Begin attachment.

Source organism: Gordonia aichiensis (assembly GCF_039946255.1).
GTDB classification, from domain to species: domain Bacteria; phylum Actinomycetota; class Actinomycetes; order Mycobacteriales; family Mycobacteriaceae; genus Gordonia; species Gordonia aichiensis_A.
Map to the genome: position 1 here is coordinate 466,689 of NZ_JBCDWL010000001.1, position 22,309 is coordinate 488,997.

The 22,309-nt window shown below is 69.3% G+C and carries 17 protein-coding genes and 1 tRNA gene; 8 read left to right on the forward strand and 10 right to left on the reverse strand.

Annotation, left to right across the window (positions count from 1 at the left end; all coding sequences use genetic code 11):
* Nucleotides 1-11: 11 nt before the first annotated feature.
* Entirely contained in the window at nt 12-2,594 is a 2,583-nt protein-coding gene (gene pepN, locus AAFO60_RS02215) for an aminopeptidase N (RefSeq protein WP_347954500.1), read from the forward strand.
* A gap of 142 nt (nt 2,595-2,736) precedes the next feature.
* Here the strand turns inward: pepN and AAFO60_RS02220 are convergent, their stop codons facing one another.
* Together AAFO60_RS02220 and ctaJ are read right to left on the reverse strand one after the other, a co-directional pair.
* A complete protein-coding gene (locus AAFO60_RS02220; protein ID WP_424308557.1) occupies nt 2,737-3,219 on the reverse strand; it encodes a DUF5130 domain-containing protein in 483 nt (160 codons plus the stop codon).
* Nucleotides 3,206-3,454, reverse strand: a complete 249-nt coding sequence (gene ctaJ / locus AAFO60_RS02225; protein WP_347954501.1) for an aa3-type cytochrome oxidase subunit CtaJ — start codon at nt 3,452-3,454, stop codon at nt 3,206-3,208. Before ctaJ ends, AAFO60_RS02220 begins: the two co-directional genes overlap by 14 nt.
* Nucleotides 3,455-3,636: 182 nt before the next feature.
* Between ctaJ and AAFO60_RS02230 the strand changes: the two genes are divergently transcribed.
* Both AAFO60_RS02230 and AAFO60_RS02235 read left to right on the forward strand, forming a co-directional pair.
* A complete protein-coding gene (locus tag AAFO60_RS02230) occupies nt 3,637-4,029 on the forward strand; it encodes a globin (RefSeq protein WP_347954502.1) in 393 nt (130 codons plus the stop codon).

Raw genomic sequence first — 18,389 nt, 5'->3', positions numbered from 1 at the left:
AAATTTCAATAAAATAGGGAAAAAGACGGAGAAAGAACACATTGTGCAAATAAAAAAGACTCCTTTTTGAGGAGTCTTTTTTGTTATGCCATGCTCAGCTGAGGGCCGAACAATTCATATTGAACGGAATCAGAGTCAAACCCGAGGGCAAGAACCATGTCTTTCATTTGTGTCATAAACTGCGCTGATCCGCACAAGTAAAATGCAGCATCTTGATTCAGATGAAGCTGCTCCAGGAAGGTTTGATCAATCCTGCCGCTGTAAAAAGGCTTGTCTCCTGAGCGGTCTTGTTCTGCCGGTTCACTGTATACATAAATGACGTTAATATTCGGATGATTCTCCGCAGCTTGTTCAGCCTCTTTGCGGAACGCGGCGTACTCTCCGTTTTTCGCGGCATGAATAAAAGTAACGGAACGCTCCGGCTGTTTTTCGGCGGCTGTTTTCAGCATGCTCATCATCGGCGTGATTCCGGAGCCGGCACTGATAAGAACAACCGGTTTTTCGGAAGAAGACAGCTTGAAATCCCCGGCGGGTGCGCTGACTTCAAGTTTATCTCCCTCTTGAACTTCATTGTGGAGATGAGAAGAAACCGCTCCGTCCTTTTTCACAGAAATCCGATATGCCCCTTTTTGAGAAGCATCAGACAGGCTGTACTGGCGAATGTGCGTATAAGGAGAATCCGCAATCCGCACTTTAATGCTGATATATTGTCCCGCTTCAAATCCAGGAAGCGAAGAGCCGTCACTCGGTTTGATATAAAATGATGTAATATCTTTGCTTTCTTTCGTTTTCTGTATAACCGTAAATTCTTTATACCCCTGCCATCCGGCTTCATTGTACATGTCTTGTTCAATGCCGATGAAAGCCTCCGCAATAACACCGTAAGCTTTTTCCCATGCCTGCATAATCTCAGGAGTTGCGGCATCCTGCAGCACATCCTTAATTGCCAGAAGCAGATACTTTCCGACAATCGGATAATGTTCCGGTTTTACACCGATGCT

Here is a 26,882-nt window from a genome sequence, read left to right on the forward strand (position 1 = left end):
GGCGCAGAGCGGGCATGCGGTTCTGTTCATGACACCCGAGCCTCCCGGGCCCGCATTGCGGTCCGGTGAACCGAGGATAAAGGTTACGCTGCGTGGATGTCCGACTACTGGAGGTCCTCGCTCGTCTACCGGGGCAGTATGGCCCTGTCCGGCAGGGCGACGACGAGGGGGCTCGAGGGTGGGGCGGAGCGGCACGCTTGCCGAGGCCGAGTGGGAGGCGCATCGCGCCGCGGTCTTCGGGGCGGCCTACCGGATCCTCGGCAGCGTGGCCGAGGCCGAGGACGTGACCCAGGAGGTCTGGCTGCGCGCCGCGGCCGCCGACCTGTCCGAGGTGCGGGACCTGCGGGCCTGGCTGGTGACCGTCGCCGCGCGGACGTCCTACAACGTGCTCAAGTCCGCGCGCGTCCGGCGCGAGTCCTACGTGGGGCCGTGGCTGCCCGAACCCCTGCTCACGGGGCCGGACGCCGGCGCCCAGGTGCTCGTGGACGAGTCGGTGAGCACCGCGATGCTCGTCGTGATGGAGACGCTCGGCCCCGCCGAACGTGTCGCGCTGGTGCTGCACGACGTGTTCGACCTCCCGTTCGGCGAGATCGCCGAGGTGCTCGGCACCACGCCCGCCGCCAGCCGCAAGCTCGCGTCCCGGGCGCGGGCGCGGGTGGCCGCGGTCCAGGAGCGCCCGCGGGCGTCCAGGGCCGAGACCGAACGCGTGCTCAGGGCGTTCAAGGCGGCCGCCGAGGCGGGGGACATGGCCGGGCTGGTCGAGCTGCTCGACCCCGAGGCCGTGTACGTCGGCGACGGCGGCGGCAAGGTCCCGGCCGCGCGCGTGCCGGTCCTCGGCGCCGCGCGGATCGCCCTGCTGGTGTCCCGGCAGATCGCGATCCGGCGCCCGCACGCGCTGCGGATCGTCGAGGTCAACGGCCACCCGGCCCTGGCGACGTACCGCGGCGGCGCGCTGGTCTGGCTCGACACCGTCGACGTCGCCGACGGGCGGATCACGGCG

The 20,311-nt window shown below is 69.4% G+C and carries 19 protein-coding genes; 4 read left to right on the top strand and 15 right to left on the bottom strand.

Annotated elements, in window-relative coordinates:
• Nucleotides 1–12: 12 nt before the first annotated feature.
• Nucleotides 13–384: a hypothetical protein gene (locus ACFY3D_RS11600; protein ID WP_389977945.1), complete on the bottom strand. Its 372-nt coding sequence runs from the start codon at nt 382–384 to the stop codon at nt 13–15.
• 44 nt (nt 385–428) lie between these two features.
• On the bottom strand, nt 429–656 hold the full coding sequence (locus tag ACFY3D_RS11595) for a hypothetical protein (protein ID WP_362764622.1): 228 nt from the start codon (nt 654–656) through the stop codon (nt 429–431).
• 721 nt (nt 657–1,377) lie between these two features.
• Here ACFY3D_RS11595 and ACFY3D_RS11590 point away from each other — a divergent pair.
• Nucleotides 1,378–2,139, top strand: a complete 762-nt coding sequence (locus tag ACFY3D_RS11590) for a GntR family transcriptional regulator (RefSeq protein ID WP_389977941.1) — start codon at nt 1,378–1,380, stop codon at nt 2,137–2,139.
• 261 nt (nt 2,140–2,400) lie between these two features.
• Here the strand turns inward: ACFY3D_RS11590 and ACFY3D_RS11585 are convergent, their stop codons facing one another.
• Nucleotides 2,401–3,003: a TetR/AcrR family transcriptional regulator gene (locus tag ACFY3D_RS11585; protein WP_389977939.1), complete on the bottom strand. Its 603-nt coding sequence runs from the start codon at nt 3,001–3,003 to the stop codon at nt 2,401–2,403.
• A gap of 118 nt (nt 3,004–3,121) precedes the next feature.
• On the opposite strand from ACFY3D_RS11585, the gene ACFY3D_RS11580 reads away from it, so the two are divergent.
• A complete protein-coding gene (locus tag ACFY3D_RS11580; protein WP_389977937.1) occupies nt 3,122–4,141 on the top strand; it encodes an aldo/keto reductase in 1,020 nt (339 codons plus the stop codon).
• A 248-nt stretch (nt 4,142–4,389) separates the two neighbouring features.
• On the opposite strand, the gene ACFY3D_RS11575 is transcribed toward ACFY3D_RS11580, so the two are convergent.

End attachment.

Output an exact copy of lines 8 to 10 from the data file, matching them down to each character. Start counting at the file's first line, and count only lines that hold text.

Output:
* A gap of 142 nt (nt 2,595-2,736) precedes the next feature.
* Here the strand turns inward: pepN and AAFO60_RS02220 are convergent, their stop codons facing one another.
* Together AAFO60_RS02220 and ctaJ are read right to left on the reverse strand one after the other, a co-directional pair.